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For the Love of Lavender by Jessica La Grassa

hamiltonaromatologist

I have a confession to make: I adore lavender. In fact, maybe adore isn’t the right word. I LOVE it! You know how some people need to stop and say “hi” or pet a dog that they pass on the street? Well, I need to smell lavender. Every. Single. Time. I pass it. Like a magnet I gravitate towards it and don’t even realize I’m doing so until it’s too late – my head and hands are already in the shrub. I’m almost positive that if you live in Hamilton and have lavender growing in your front yard, close to the curb or sidewalk, I’ve stopped to smell it. I’ve been caught once or twice, which probably embarrasses my husband more than me, but I simply give a big a smile and holler, “it’s lovely!” I find the smell intoxicating and immediately feel calm afterwards. Why is that? Let’s explore lavender together.

Lavender has many different known species but the most widely cultivated one is Lavandula angustifolia (formerly known as Lavendula officinalis). It’s originally from France and is part of the Labiatae botanical family, which includes herbs such as basil, peppermint, thyme and rosemary. To extract the aromatic essence, the flowering tops are distilled using heat or steam. This process sees the plant cells break down and the oils release as vapour. The vapour is then cooled, so it can return to liquid form, and the oils collected.

The term “aromatherapy” was coined in 1928 by a French chemist named René-Maurice Gattefossé who trained as a chemical engineer and worked in his family’s perfumery business. In the 1920s he investigated the antiseptic and therapeutic properties of essential oils and re-discovered lavender (thanks in part to a chemical accident that left a burn on his hand that he was able to eventually heal with lavender essential oil)…and for that I have a lot to thank him for. You see, even though essential oils were used for centuries before (especially by the Egyptians), Gattefossé’s research helped bring a renewal and structure to the contemporary discipline and lavender was one of his favourites, writing several articles on the subject. Thanks to his research, and many others, we now know how incredible and extremely versatile lavender can be. It can have a cooling or warming effect on the body, is cleansing and detoxifying yet soothing and calming. No other essential oil can perform such contradictory functions. It’s almost as if it adapts to what the body needs and complements the benefits of almost any other essential oil in a blend. Do you see why I love it so much?

The ways in which we can use lavender in our daily lives are endless but I’d like to highlight a couple that I’ve found useful over the past years: a dry shampoo and carpet/mattress cleaner.

Lavender Dry Shampoo

For the dry shampoo use an old spice jar that’s been sterilized (either through the dishwasher or boiled), as you’ll want something with a perforated cap to help shake the mixture into your hands without releasing too much. These will usually hold 50 ml so the following is assuming this measurement; please adjust accordingly depending on your jar size. For light coloured hair mix 3 tablespoons of arrowroot powder, 1 teaspoon of baking soda and 5 drops of lavender essential oil in a bowl. For darker coloured hair mix equal parts arrowroot powder and cocoa powder (approx. 1.5 tablespoons of each), 1 teaspoon of baking soda and 5 drops of lavender. Mix well then transfer to your spice jar. To use, just sprinkle a few shakes into your hands first or directly onto your roots and blend using your fingers, gently massaging it into the scalp. The antibacterial and antiseptic properties of lavender shine here. In conjunction with the powders, they fight the excess oils without harming the balance of your hair or the use of nasty chemicals. Perfect for post-workout drinks with friends or a little boost between washes.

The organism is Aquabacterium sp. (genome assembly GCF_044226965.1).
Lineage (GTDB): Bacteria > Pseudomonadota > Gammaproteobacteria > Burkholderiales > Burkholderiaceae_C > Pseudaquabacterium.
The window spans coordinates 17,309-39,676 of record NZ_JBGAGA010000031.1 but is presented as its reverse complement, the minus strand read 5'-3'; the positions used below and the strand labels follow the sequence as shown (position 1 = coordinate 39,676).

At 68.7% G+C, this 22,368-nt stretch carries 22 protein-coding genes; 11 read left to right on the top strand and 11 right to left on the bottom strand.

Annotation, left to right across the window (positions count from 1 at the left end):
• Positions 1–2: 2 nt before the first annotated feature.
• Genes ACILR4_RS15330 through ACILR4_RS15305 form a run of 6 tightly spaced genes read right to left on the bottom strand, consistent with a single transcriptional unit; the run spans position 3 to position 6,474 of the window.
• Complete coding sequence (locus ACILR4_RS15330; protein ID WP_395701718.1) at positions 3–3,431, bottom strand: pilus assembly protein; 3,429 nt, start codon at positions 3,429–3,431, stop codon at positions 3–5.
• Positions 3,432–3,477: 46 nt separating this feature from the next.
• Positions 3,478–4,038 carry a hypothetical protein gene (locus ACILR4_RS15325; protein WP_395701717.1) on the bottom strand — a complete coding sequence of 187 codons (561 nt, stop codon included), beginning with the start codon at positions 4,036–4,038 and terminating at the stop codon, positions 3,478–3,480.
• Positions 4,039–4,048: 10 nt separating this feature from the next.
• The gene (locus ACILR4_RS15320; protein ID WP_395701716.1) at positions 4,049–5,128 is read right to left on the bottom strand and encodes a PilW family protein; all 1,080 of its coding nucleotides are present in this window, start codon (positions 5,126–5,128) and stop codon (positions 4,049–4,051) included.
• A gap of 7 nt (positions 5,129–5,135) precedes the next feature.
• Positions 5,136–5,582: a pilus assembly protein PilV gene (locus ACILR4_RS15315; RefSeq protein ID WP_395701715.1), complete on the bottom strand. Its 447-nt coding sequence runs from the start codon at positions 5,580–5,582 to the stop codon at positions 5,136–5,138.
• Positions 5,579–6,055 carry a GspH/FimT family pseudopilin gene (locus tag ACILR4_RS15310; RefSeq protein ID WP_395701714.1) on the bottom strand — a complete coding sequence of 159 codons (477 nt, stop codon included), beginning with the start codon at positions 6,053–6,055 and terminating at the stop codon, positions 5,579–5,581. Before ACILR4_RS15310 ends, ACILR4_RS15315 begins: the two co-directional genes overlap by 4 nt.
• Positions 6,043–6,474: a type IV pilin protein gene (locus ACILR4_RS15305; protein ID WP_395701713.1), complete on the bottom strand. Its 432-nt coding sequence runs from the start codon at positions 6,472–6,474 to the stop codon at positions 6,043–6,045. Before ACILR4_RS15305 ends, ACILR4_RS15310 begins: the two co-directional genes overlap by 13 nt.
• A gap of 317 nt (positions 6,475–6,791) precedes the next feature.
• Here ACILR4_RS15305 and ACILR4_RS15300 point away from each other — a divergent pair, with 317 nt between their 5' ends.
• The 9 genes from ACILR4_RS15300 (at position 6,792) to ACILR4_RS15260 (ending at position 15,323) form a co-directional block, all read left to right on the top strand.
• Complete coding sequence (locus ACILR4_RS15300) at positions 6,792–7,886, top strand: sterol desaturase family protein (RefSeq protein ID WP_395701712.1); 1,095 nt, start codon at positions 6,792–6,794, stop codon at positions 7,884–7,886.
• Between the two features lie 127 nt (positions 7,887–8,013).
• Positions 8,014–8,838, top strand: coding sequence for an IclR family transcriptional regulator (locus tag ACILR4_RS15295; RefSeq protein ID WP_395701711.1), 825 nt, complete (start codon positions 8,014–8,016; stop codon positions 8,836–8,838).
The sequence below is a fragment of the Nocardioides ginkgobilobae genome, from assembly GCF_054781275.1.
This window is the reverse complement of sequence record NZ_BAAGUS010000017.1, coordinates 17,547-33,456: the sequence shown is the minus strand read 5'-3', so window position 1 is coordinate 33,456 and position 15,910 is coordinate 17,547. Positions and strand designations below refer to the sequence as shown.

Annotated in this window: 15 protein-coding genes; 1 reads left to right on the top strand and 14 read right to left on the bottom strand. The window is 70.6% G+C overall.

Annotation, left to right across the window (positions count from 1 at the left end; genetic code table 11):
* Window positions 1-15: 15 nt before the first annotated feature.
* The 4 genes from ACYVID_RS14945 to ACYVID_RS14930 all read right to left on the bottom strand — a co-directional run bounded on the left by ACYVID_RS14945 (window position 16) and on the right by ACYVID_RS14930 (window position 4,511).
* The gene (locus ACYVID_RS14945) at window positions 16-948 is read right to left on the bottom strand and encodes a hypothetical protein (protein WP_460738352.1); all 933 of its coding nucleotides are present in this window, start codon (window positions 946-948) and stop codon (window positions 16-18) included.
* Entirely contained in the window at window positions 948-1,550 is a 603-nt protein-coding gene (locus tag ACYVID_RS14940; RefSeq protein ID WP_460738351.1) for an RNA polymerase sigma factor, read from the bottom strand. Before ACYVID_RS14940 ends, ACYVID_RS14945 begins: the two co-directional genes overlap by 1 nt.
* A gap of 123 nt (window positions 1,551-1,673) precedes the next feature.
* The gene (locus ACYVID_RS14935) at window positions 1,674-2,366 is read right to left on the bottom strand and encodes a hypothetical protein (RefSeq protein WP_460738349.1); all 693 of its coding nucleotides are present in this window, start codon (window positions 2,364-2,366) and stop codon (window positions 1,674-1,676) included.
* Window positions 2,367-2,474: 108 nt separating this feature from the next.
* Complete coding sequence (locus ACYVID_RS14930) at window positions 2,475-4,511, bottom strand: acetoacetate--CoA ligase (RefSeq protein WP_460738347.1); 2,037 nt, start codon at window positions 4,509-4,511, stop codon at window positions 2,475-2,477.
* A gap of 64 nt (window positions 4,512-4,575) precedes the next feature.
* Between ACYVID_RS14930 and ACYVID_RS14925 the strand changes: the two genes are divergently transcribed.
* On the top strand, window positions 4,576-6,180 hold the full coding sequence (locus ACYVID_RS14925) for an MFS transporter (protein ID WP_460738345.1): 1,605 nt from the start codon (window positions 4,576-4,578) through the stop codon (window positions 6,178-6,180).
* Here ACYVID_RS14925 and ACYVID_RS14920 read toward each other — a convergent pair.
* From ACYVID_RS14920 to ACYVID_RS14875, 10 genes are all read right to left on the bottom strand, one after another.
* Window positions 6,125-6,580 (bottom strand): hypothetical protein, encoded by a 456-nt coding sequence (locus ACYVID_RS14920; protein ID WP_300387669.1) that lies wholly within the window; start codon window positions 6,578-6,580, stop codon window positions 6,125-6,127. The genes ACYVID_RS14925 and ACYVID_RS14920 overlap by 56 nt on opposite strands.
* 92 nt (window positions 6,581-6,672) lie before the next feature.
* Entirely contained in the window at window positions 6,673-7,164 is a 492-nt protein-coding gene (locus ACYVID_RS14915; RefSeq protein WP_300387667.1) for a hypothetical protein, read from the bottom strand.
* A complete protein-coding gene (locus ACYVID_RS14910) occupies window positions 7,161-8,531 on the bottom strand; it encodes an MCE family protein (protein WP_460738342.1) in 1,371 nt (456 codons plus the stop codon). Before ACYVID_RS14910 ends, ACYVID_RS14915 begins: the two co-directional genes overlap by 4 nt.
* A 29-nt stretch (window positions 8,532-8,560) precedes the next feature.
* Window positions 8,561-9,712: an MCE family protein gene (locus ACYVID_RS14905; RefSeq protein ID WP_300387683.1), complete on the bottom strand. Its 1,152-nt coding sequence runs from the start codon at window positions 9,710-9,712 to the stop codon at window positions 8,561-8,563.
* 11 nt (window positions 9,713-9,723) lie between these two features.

Lavender Carpet/Mattress Cleaner

The carpet and mattress cleaner is quite simple but extremely effective. Simply mix 2 cups of baking soda with 20 drops of lavender essential oil. Place the mixture into a jar and sprinkle directly onto your mattress and/or carpet. Let it sit for 1-2 hours then vacuum it up (you might have to do this twice) and voila, your mattress and/or carpet are cleaned and smelling great. Baking soda is a natural deodorizer so works well here with the detoxifying properties of lavender.

In the Bath

Finally, another great and easy way to bring essential oils into your life is to add them to your bath as they have a profound effect on the body, both physiologically and psychologically. However, please note that essential oils do not naturally blend in water so you’ll need to give the water a little swish before getting in. The water shouldn’t be too hot and you should not exceed 5-7 drops for a full body bath. Here are some great combos using lavender essential oil:

  1. For cramps: Place 1 cup of Epsom salt in the tub while it’s filling up. Then, once it’s filled and the water is turned off, mix in 4 drops of lavender essential oil, 2 drops of geranium essential oil and 1 drop of cypress essential oil.

  2. For insomnia: Place 3 drops of lavender essential oil and 3 drops of chamomile (German or Roman) in a filled bath with the water turned off.

  3. For relaxation: try the Ritual Island bath soak that includes Epsom salt, lavender, ylang ylang and eucalyptus.

How do you use lavender essential oil in your life? Share your experiences with us using #RitualFlowerPower

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Jessica La Grassa is a transplant Hamiltonian and a certified Aromatologist who enjoys sharing her knowledge and green living recipes with others.

Have any questions about this article or an essential oil you’d like me to discuss? Email: jessica_lagarassa@yahoo.ca or reach out on social media @jessicalagrassa